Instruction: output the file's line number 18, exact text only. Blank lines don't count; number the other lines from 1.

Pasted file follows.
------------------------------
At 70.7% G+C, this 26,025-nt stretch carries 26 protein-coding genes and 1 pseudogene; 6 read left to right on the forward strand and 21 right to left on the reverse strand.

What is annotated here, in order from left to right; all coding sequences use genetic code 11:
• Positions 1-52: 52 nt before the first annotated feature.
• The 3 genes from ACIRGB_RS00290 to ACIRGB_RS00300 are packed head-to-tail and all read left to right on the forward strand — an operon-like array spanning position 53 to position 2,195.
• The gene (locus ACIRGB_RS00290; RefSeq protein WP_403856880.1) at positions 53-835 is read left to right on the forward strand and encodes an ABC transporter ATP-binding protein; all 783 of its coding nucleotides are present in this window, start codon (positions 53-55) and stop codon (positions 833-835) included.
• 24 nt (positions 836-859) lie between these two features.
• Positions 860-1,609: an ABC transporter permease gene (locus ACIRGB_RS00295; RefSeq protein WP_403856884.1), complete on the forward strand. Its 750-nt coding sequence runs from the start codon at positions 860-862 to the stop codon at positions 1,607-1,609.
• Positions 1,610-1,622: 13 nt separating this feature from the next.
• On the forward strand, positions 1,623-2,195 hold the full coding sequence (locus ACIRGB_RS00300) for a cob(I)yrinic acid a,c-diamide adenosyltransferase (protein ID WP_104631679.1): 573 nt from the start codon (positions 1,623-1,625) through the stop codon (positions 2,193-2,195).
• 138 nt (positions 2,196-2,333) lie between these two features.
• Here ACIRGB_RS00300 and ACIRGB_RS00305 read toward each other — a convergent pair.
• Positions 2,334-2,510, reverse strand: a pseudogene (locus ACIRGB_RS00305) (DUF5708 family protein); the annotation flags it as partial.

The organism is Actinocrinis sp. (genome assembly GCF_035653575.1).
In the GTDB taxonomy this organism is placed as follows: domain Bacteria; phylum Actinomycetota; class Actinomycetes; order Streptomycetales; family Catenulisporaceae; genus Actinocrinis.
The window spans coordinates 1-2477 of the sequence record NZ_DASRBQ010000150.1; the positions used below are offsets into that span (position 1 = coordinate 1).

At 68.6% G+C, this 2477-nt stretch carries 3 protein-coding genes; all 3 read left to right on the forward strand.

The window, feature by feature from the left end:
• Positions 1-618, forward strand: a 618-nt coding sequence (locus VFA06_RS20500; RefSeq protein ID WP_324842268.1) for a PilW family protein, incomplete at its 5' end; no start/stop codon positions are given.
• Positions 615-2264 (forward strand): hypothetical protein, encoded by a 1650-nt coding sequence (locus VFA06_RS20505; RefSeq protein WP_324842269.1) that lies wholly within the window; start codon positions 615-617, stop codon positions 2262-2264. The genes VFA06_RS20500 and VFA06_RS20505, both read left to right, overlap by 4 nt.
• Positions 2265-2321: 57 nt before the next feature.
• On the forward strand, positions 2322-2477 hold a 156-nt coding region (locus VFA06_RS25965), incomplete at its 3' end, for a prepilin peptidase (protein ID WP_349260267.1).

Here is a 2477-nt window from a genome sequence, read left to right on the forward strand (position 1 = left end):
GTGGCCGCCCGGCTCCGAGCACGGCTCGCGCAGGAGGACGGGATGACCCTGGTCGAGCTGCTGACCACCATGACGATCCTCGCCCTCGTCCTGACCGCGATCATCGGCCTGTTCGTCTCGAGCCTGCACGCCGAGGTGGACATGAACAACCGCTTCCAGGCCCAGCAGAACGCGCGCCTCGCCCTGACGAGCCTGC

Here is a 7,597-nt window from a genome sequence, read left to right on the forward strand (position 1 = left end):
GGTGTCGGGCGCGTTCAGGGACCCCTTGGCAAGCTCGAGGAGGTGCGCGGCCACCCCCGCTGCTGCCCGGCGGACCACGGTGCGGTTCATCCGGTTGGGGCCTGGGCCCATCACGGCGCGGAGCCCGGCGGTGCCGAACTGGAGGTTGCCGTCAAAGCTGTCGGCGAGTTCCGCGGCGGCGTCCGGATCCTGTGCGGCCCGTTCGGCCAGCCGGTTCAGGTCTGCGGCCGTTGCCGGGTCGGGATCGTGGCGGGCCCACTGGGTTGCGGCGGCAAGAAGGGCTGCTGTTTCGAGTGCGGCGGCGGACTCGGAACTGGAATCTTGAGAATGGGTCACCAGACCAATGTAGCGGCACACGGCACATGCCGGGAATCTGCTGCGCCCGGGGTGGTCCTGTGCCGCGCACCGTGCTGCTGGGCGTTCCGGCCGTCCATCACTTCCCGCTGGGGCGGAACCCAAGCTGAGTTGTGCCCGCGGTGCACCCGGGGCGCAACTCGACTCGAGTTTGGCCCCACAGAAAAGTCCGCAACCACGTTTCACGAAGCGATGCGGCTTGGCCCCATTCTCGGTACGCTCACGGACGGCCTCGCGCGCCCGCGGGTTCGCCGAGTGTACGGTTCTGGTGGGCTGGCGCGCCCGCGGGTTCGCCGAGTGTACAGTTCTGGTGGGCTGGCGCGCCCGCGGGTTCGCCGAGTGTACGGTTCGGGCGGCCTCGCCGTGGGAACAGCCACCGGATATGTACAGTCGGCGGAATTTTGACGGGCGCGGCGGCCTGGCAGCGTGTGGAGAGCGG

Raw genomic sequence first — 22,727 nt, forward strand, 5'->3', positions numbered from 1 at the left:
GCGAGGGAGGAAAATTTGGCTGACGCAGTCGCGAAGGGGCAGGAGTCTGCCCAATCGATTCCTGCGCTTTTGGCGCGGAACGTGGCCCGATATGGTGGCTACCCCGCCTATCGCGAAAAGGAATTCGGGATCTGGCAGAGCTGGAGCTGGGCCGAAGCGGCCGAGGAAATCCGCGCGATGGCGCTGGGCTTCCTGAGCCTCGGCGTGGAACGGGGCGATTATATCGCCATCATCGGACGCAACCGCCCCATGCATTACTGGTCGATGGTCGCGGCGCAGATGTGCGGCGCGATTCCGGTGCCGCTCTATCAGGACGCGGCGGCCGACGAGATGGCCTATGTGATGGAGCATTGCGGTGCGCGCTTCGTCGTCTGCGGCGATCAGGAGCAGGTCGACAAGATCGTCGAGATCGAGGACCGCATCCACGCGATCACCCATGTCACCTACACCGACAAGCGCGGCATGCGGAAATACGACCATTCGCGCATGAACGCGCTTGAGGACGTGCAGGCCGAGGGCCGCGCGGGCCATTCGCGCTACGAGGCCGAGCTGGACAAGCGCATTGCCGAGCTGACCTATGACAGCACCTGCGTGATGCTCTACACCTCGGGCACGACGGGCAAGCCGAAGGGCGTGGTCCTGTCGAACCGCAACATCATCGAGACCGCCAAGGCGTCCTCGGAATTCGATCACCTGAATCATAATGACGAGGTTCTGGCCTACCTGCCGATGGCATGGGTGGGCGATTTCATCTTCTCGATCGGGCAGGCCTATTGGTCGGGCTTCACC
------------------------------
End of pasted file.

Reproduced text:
• Positions 1-618, forward strand: a 618-nt coding sequence (locus VFA06_RS20500; RefSeq protein ID WP_324842268.1) for a PilW family protein, incomplete at its 5' end; no start/stop codon positions are given.